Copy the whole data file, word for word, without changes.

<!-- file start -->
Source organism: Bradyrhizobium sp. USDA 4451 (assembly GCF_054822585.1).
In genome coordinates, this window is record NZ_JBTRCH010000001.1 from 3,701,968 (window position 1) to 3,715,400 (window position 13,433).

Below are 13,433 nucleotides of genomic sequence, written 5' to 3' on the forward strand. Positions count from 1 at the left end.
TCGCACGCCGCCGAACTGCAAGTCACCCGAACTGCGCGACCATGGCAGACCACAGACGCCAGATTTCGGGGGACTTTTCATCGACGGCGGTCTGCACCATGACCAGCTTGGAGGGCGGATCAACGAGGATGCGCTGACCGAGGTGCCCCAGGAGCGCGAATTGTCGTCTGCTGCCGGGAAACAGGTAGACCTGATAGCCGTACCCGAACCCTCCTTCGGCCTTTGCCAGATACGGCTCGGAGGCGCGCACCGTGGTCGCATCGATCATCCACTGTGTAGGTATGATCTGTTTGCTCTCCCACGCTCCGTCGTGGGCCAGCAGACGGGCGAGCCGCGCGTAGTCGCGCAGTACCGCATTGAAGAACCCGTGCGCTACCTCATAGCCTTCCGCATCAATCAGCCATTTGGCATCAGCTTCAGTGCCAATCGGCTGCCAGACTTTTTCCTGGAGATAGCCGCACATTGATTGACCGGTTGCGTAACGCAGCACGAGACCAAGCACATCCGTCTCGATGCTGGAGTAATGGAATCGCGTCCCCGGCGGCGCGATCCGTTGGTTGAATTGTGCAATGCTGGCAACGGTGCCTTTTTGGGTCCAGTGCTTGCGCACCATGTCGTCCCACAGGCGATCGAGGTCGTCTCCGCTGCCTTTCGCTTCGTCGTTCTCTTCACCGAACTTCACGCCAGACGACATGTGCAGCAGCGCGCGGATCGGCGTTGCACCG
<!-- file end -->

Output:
Source organism: Bradyrhizobium sp. USDA 4451 (assembly GCF_054822585.1).
In genome coordinates, this window is record NZ_JBTRCH010000001.1 from 3,701,968 (window position 1) to 3,715,400 (window position 13,433).

Below are 13,433 nucleotides of genomic sequence, written 5' to 3' on the forward strand. Positions count from 1 at the left end.
TCGCACGCCGCCGAACTGCAAGTCACCCGAACTGCGCGACCATGGCAGACCACAGACGCCAGATTTCGGGGGACTTTTCATCGACGGCGGTCTGCACCATGACCAGCTTGGAGGGCGGATCAACGAGGATGCGCTGACCGAGGTGCCCCAGGAGCGCGAATTGTCGTCTGCTGCCGGGAAACAGGTAGACCTGATAGCCGTACCCGAACCCTCCTTCGGCCTTTGCCAGATACGGCTCGGAGGCGCGCACCGTGGTCGCATCGATCATCCACTGTGTAGGTATGATCTGTTTGCTCTCCCACGCTCCGTCGTGGGCCAGCAGACGGGCGAGCCGCGCGTAGTCGCGCAGTACCGCATTGAAGAACCCGTGCGCTACCTCATAGCCTTCCGCATCAATCAGCCATTTGGCATCAGCTTCAGTGCCAATCGGCTGCCAGACTTTTTCCTGGAGATAGCCGCACATTGATTGACCGGTTGCGTAACGCAGCACGAGACCAAGCACATCCGTCTCGATGCTGGAGTAATGGAATCGCGTCCCCGGCGGCGCGATCCGTTGGTTGAATTGTGCAATGCTGGCAACGGTGCCTTTTTGGGTCCAGTGCTTGCGCACCATGTCGTCCCACAGGCGATCGAGGTCGTCTCCGCTGCCTTTCGCTTCGTCGTTCTCTTCACCGAACTTCACGCCAGACGACATGTGCAGCAGCGCGCGGATCGGCGTTGCACCG